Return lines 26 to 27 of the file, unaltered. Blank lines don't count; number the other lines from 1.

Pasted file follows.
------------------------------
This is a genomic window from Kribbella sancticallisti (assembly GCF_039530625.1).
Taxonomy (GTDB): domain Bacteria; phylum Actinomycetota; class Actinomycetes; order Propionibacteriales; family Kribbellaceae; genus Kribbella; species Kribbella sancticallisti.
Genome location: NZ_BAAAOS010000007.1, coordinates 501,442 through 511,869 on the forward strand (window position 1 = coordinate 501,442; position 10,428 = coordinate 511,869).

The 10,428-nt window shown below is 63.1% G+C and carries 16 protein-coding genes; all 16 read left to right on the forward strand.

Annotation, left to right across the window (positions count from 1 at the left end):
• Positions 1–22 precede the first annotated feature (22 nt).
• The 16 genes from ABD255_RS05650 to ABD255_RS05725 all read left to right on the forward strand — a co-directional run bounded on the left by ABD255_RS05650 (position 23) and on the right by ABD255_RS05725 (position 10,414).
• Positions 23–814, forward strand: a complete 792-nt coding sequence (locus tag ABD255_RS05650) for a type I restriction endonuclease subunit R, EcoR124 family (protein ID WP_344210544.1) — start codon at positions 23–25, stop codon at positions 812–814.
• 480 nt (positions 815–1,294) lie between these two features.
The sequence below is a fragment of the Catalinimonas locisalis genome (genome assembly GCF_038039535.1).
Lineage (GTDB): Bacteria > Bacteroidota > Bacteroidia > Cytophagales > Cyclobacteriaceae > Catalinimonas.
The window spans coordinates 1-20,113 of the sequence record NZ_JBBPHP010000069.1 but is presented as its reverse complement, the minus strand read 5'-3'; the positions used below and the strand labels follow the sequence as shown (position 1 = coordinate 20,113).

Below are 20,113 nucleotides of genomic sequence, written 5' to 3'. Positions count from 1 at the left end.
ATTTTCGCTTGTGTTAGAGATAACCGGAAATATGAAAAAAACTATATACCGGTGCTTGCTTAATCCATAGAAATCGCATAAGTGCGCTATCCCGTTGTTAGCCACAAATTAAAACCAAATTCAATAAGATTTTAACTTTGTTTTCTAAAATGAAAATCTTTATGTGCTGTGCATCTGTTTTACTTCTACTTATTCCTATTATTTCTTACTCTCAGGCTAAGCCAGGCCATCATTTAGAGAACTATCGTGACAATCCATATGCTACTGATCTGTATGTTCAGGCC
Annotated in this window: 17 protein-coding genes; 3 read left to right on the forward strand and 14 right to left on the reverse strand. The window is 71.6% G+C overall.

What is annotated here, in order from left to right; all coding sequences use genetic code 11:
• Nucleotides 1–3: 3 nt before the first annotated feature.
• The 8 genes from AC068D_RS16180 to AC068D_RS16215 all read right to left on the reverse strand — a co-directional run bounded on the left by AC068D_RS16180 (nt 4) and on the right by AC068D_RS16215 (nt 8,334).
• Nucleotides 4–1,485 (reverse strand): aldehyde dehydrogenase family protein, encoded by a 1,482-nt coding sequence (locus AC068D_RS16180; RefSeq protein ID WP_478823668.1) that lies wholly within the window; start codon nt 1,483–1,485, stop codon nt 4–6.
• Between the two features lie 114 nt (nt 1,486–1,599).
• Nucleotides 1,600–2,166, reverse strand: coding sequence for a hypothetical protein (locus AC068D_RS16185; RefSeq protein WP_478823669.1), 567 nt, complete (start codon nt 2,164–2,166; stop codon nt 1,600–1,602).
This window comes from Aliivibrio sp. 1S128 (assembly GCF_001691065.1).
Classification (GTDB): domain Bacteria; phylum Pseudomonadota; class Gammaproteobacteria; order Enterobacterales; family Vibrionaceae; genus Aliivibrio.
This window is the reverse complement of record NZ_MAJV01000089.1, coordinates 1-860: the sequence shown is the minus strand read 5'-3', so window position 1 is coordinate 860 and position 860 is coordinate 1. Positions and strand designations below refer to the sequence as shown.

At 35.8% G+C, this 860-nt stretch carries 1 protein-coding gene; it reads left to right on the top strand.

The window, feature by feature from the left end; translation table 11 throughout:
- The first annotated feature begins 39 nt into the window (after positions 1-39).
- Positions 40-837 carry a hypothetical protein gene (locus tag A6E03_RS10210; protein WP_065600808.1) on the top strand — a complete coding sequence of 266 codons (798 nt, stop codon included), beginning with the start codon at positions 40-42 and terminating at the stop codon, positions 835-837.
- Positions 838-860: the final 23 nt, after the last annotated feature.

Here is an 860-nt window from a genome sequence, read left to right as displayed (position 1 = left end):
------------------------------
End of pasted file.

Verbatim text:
The window, feature by feature from the left end; translation table 11 throughout:
- The first annotated feature begins 39 nt into the window (after positions 1-39).